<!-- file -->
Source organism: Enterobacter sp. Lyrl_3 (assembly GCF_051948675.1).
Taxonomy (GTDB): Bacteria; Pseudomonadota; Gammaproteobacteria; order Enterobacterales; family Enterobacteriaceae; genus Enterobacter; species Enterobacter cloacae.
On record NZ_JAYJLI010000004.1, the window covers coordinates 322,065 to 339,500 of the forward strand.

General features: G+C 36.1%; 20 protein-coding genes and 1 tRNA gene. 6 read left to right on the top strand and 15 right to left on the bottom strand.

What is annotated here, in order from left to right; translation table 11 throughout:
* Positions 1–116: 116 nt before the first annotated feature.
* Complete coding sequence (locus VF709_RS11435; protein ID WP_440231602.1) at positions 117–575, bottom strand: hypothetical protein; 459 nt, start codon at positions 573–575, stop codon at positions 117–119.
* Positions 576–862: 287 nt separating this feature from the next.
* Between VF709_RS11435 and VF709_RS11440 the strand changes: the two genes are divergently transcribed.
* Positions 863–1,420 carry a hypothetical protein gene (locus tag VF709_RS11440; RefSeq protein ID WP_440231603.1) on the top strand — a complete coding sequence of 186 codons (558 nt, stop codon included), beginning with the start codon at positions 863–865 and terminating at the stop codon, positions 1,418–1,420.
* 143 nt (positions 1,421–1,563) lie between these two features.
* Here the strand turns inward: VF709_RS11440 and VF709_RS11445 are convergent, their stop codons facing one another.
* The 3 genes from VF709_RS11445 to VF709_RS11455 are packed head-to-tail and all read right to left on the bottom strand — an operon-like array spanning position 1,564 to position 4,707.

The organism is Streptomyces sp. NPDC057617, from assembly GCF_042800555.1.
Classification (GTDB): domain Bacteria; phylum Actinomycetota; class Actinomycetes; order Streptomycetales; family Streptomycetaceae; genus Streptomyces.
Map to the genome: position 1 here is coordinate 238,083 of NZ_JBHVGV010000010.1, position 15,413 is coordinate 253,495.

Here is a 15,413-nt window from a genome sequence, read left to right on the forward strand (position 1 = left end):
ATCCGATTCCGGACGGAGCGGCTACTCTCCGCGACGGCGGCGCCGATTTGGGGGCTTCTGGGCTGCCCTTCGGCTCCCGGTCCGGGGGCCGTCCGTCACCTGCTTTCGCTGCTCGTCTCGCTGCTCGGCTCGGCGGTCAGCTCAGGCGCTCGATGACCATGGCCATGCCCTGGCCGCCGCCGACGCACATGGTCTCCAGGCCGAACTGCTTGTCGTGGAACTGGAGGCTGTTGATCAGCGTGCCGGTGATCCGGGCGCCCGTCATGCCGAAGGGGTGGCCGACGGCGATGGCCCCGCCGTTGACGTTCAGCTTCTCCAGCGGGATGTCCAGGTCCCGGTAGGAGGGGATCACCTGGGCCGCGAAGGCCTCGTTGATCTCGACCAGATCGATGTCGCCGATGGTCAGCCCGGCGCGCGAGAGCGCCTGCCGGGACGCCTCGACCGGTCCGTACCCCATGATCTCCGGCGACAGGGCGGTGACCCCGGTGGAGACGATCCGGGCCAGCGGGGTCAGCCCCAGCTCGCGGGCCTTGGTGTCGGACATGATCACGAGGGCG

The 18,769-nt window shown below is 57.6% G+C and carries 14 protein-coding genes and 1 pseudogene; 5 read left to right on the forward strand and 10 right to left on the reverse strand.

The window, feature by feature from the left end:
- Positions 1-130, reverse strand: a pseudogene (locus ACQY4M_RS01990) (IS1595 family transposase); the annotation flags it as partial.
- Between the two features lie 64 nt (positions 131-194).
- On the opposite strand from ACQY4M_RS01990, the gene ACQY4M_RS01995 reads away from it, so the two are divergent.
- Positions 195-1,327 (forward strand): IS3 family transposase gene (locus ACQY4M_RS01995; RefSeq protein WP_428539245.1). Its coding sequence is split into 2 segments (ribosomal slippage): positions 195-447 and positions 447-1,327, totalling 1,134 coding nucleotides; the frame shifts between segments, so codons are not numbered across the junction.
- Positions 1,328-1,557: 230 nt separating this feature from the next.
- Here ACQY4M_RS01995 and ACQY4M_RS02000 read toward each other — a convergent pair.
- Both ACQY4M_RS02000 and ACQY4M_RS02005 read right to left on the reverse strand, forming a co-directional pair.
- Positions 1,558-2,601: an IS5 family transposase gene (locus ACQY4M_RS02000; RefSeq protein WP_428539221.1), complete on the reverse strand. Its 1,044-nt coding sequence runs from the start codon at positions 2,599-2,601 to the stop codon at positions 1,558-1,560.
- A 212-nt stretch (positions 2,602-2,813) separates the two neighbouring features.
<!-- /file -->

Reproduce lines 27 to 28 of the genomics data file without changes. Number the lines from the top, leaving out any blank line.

- Both ACQY4M_RS02000 and ACQY4M_RS02005 read right to left on the reverse strand, forming a co-directional pair.
- Positions 1,558-2,601: an IS5 family transposase gene (locus ACQY4M_RS02000; RefSeq protein WP_428539221.1), complete on the reverse strand. Its 1,044-nt coding sequence runs from the start codon at positions 2,599-2,601 to the stop codon at positions 1,558-1,560.